• Support the transition from a concrete (manipulative) representation to an abstract model of mathematics..

Foundations for Implementation

This professional learning is designed for teachers as they begin their implementation of CPM. This series contains multiple components and is grounded in multiple active experiences delivered over the first year. This learning experience will encourage teachers to adjust their instructional practices, expand their content knowledge, and challenge their beliefs about teaching and learning. Teachers and leaders will gain first-hand experience with CPM with emphasis on what they will be teaching. Throughout this series educators will experience the mathematics, consider instructional practices, and learn about the classroom environment necessary for a successful implementation of CPM curriculum resources.

Page 2 of the Professional Learning Progression (PDF) describes all of the components of this learning event and the additional support available. Teachers new to a course, but have previously attended Foundations for Implementation, can choose to engage in the course Content Modules in the Professional Learning Portal rather than attending the entire series of learning events again.

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Building on Instructional Practice Series

This series contains three different courses, taken in either order. The courses are designed for schools and teachers with a minimum of one year of experience teaching with CPM curriculum materials. Teachers will develop further understanding of strategies and tools for instructional practices and assessment.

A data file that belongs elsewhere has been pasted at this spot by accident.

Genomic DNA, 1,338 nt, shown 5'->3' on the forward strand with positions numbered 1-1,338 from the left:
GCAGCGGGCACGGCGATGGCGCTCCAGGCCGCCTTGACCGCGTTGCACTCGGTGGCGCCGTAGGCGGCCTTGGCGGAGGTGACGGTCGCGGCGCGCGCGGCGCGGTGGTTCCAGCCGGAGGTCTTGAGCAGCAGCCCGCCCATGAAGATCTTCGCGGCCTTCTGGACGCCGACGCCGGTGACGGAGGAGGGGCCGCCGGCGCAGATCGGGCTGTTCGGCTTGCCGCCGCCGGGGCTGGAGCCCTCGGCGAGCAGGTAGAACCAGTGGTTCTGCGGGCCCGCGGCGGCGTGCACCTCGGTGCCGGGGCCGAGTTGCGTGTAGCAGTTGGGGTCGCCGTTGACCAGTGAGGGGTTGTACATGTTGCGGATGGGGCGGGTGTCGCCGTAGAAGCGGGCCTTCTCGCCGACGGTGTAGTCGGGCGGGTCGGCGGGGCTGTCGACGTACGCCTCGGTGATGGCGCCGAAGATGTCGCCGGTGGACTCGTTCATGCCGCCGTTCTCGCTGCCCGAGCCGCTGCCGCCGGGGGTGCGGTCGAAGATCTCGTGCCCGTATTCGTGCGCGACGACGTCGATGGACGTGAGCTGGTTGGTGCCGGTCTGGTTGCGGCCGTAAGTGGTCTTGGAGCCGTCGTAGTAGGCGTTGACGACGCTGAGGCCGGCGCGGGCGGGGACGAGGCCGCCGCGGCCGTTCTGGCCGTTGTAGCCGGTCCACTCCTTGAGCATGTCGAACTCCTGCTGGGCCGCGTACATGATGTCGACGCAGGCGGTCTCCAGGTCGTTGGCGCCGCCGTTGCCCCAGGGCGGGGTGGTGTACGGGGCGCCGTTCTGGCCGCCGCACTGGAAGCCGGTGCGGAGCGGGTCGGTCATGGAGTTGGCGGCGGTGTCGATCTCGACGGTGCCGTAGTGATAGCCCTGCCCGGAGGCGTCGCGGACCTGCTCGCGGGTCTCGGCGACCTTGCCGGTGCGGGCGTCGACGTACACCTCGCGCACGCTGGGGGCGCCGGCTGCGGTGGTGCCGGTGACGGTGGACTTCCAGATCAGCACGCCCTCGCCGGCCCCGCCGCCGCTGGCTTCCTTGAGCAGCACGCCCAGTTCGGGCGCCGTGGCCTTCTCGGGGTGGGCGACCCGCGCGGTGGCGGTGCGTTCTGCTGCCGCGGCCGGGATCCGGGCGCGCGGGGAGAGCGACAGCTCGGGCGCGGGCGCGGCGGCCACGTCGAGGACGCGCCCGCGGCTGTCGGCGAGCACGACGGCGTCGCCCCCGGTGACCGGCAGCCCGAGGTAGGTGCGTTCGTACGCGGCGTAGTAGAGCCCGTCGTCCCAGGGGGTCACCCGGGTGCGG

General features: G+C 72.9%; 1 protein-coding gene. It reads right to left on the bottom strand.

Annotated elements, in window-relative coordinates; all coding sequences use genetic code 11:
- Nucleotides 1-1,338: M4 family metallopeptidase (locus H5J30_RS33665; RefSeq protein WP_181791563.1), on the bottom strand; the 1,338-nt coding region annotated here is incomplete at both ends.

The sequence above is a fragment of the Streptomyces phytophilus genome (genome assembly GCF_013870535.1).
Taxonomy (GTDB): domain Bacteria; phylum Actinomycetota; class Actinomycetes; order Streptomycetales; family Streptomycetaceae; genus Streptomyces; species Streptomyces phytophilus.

Building on Equity

In this course, participants will learn how to include equitable practices in their  classroom and support traditionally underserved students in becoming leaders of their own learning. Participants will reflect on how their math identity and mindsets impact student learning. They will begin working on a plan for implementing Chapter 1 that creates an equitable classroom culture and curate strategies for supporting all students in becoming leaders of their own learning. Follow-up during the school year will support ongoing implementation of equitable classroom practices.

Building on Assessment

In this course, participants will apply assessment research to develop methods to provide feedback to students and to inform equitable assessment decisions. Participants will develop assessment action plans that will encourage continued collaboration within their learning community.

Building on Discourse

This professional learning builds upon the Foundations for Implementation Series by improving teachers’ ability to facilitate meaningful mathematical discourse. This learning experience will encourage participants to adjust their instructional practices in the areas of sharing math authority, developing independent learners, and the creation of equitable classroom environments. Participants will plan for student learning by using teaching practices such as posing purposeful questioning, supporting productive struggle, and facilitating meaningful mathematical discourse. In doing so, participants learn to support students collaboratively engaged with rigorous, team-worthy tasks with all elements of the Effective Mathematics Teaching Practices.